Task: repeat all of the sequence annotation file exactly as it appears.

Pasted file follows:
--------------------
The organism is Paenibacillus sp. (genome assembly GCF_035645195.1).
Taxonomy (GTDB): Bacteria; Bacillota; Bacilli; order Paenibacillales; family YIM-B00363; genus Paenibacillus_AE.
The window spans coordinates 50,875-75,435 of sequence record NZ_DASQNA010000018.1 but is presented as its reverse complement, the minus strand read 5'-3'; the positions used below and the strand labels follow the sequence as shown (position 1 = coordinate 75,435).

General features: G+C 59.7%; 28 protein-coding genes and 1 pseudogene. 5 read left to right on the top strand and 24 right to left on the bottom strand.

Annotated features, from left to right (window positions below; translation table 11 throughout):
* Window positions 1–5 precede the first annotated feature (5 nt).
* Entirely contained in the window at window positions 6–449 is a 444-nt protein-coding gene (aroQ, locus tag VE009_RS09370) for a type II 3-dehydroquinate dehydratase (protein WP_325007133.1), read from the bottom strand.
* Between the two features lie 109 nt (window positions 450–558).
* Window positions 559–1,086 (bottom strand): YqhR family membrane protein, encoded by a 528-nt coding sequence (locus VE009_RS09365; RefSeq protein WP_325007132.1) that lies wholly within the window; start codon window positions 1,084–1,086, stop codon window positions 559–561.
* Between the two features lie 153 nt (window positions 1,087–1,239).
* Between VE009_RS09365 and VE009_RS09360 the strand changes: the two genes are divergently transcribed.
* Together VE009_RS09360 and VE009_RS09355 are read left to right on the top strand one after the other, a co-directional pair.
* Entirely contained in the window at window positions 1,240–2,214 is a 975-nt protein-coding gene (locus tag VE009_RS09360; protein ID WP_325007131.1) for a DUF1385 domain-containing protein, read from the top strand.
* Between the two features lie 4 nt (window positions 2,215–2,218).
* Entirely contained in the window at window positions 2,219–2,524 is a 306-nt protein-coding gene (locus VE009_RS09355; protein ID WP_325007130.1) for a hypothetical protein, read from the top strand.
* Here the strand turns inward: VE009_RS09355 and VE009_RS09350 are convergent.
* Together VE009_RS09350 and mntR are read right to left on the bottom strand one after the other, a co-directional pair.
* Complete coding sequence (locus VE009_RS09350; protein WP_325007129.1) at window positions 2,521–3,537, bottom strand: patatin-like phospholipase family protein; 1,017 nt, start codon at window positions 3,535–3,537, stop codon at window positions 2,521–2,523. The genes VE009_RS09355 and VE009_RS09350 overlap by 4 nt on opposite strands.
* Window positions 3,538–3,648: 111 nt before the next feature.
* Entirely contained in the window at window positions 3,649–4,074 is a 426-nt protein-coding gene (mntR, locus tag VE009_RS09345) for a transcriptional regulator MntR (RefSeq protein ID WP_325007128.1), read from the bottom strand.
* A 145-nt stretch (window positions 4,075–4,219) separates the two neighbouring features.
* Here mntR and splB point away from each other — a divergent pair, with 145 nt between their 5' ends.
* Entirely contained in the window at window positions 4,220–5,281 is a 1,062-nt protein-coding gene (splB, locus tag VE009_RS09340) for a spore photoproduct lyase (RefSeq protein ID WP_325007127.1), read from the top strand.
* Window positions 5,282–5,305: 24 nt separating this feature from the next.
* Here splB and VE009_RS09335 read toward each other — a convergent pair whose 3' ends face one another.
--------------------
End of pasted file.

The organism is Paenibacillus sp. (genome assembly GCF_035645195.1).
Taxonomy (GTDB): Bacteria; Bacillota; Bacilli; order Paenibacillales; family YIM-B00363; genus Paenibacillus_AE.
The window spans coordinates 50,875-75,435 of sequence record NZ_DASQNA010000018.1 but is presented as its reverse complement, the minus strand read 5'-3'; the positions used below and the strand labels follow the sequence as shown (position 1 = coordinate 75,435).

General features: G+C 59.7%; 28 protein-coding genes and 1 pseudogene. 5 read left to right on the top strand and 24 right to left on the bottom strand.

Annotated features, from left to right (window positions below; translation table 11 throughout):
* Window positions 1–5 precede the first annotated feature (5 nt).
* Entirely contained in the window at window positions 6–449 is a 444-nt protein-coding gene (aroQ, locus tag VE009_RS09370) for a type II 3-dehydroquinate dehydratase (protein WP_325007133.1), read from the bottom strand.
* Between the two features lie 109 nt (window positions 450–558).
* Window positions 559–1,086 (bottom strand): YqhR family membrane protein, encoded by a 528-nt coding sequence (locus VE009_RS09365; RefSeq protein WP_325007132.1) that lies wholly within the window; start codon window positions 1,084–1,086, stop codon window positions 559–561.
* Between the two features lie 153 nt (window positions 1,087–1,239).
* Between VE009_RS09365 and VE009_RS09360 the strand changes: the two genes are divergently transcribed.
* Together VE009_RS09360 and VE009_RS09355 are read left to right on the top strand one after the other, a co-directional pair.
* Entirely contained in the window at window positions 1,240–2,214 is a 975-nt protein-coding gene (locus tag VE009_RS09360; protein ID WP_325007131.1) for a DUF1385 domain-containing protein, read from the top strand.
* Between the two features lie 4 nt (window positions 2,215–2,218).
* Entirely contained in the window at window positions 2,219–2,524 is a 306-nt protein-coding gene (locus VE009_RS09355; protein ID WP_325007130.1) for a hypothetical protein, read from the top strand.
* Here the strand turns inward: VE009_RS09355 and VE009_RS09350 are convergent.
* Together VE009_RS09350 and mntR are read right to left on the bottom strand one after the other, a co-directional pair.
* Complete coding sequence (locus VE009_RS09350; protein WP_325007129.1) at window positions 2,521–3,537, bottom strand: patatin-like phospholipase family protein; 1,017 nt, start codon at window positions 3,535–3,537, stop codon at window positions 2,521–2,523. The genes VE009_RS09355 and VE009_RS09350 overlap by 4 nt on opposite strands.
* Window positions 3,538–3,648: 111 nt before the next feature.
* Entirely contained in the window at window positions 3,649–4,074 is a 426-nt protein-coding gene (mntR, locus tag VE009_RS09345) for a transcriptional regulator MntR (RefSeq protein ID WP_325007128.1), read from the bottom strand.
* A 145-nt stretch (window positions 4,075–4,219) separates the two neighbouring features.
* Here mntR and splB point away from each other — a divergent pair, with 145 nt between their 5' ends.
* Entirely contained in the window at window positions 4,220–5,281 is a 1,062-nt protein-coding gene (splB, locus tag VE009_RS09340) for a spore photoproduct lyase (RefSeq protein ID WP_325007127.1), read from the top strand.
* Window positions 5,282–5,305: 24 nt separating this feature from the next.
* Here splB and VE009_RS09335 read toward each other — a convergent pair whose 3' ends face one another.